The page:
The most famous combat pilot of the history is the German Manfred von Richtoffen (1892-1918). He amassed around 80 kills while on air fighting during World War I. This leads him to become the top ace of this conflict and establishing fame like film stars on those early days of the XX century. He also was knew as the Red Baron, because his nobility title plus using this color for painting his planes. Finally, his squadron live on circus-like carps due to the continuous movement between fronts, so this is another reason of the name of his wing.

During this war several nationalities confront mainly on the European soils, and of course the surrounding seas and between the clouds for the first time thanks to the recent invention of the planes. Is not knew that Latin America have several veterans on this conflict, and is less knew that aviators from Argentina, Chile and Mexico fought for England and Germany as well. However, a Venezuelan born in Maracaibo in the year 1895 had the opportunity to be part of the best and most flamboyant Fighter Squadron founded by the Red Baron.

Carlos Otto Meyer Baldó past his childhood in Maracaibo, he was the fifth son of a prosperous German trade man and a Colombian woman. When he had six years old, his family of ten members moved to the capital of Venezuela. Afterword in the year 1908 the family set residents in Hamburg. When WWI started he offered as a volunteer for the local Cavalry brigade of the Dragoons in Wandsbeck, been sent to the Eastern front in the winter of 1914 and the summer of the next year in Prussia. He fought in the Battle of Lodz (nowadays Poland) and return with the degree of Lieutenant and earning the Hanseatic Cross.

In the spring of the year 1916, he offered as an apprentice for the German Imperial Military Aviation. The next February, he started to be pilot for the observation squadron FA201A, flying around 60 recon missions over the western front in France. On March 1917 his friend and neighbor Eduard Lübbert was kill on air combat while been on the Red Circus, Carlos offered to replace Eddy, and accepted on July this year. By this time, the Captain Richtoffen had the highest award of the German Empire, the Pour le merit also called the Blue Max. Nevertheless, the war still pushed casualties on both sides: the British pilot Noel Webb wound Carlos on July 17 and the same Englishman kill Otto Brauneck the 26th of that month. The red Baron was also wound by this summer on his head, that is the reason because he wears those days a bandage.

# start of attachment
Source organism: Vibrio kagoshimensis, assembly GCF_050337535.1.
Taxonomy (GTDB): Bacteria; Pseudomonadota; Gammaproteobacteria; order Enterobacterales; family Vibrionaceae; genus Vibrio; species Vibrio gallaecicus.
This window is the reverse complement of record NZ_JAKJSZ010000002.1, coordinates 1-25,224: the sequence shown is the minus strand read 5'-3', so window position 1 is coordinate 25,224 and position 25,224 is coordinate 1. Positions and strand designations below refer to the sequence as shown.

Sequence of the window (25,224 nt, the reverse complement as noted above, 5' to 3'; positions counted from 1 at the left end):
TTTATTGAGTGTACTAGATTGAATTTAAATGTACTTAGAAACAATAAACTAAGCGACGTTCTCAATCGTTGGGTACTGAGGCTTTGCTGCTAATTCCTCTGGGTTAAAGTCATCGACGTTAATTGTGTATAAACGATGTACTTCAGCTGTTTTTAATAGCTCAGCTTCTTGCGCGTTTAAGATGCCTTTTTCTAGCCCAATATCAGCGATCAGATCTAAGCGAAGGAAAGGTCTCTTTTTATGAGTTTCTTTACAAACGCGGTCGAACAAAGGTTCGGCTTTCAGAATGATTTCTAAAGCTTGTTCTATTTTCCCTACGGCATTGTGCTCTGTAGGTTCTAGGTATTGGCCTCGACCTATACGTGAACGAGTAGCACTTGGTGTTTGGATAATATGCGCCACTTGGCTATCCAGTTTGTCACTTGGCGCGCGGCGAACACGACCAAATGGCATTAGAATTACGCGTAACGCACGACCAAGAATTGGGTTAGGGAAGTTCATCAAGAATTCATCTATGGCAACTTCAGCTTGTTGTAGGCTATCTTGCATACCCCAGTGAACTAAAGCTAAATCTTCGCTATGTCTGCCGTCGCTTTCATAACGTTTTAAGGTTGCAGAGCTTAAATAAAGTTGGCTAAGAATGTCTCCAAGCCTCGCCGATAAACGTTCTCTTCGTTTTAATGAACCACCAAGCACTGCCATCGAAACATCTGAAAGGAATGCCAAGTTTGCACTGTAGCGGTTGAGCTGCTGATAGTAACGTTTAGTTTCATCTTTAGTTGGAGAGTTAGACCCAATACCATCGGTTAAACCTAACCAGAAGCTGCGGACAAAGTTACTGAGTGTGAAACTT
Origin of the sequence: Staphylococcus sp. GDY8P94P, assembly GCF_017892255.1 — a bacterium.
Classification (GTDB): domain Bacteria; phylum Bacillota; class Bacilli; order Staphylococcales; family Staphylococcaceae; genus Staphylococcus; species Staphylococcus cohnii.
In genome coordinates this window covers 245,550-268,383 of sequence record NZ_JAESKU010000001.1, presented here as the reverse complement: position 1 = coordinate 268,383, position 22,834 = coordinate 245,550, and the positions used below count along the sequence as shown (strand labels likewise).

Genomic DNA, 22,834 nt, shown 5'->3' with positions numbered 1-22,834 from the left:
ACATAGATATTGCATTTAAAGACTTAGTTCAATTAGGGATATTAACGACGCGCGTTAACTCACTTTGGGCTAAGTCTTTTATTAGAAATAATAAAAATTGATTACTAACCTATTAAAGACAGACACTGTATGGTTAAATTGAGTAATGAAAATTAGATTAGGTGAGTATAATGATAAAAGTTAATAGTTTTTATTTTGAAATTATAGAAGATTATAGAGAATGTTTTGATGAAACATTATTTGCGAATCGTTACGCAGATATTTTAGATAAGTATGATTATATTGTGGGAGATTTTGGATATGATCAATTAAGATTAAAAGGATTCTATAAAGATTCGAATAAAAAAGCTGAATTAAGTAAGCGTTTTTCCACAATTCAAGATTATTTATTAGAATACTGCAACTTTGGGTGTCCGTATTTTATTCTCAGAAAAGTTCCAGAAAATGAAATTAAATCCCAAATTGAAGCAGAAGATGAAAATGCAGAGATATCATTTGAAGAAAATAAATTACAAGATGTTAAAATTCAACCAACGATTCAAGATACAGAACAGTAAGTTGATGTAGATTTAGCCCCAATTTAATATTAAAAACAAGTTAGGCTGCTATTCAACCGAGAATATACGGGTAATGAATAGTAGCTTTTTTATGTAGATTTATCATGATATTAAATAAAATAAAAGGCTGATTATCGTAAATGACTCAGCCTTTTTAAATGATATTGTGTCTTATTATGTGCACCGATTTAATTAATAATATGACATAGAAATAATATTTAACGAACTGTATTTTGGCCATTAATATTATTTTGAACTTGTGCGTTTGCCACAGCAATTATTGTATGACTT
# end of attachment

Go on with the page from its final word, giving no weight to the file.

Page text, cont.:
The first air victory of the Venezuelan was the last day of July over the skies of Belgium against an observation British biplane RE8 (serial A4724) killing both aviators. Next mid-august another shutdown but unconfirmed again and English Camel biplane. In September, the early Fokker triplanes arrived to the flying circus and were test by the captain Manfred. On day 3, Carlos was the escort of the Red Baron. Around the 15, the Latin-American and George van Der Ostend share a British DH4 kill with the two aviators captured. The rest of the year passed without victories for the Venezuelan.

Beginning 1918 Carlos went to the 4th squadron which was part of the Red Baron wing under command of the second ace of the German Empire in March, Ernst Udet. The next month Manfred von Richtoffen were killed, however war still going on, and especially in the summer a new revolutionary biplane was given to the fighters, the Fokker D.VII where Carlos had a distinctive marking “the drooling boxer”. On this plane, Meyer achieved four more victories: two French Spads, one American Camel and one British observation aerostat.

On September, he was transferred to the fighter training school number 2 at Coblentz, where the armistice arrived on 11th November. Bitter years of the defeated Germany arrived soon, hyperinflation, social riots between Hamburg and Berlin, and the reparations of war to France and England destroy the German economy. So Carlos returned to Venezuela in the year 1926. Before leave Hamburg, he went to the Richtoffen’s Memorials of the November 25.

In Caracas he works as a manager and play soccer on his free time, but in 1931 he return to fly with the Venezuelan Military Flying Corp in Maracay. Retrain in the United States the next year and back to Maracay where he was the inspector. In November 27 of 1933, he was flying a Stearman biplane doing acrobatics with his mechanic Hector Arias at the backseat when the top wing broke; the plane went down to the death of both aviators. His compatriots honored Meyer, even more a German commission who remember his service during WWI and defending the Weimar Democratic Republic. The second highest award of the Venezuelan Air Force carry his name. The history have more details but these are part of my two published books and a fictional unpublished text.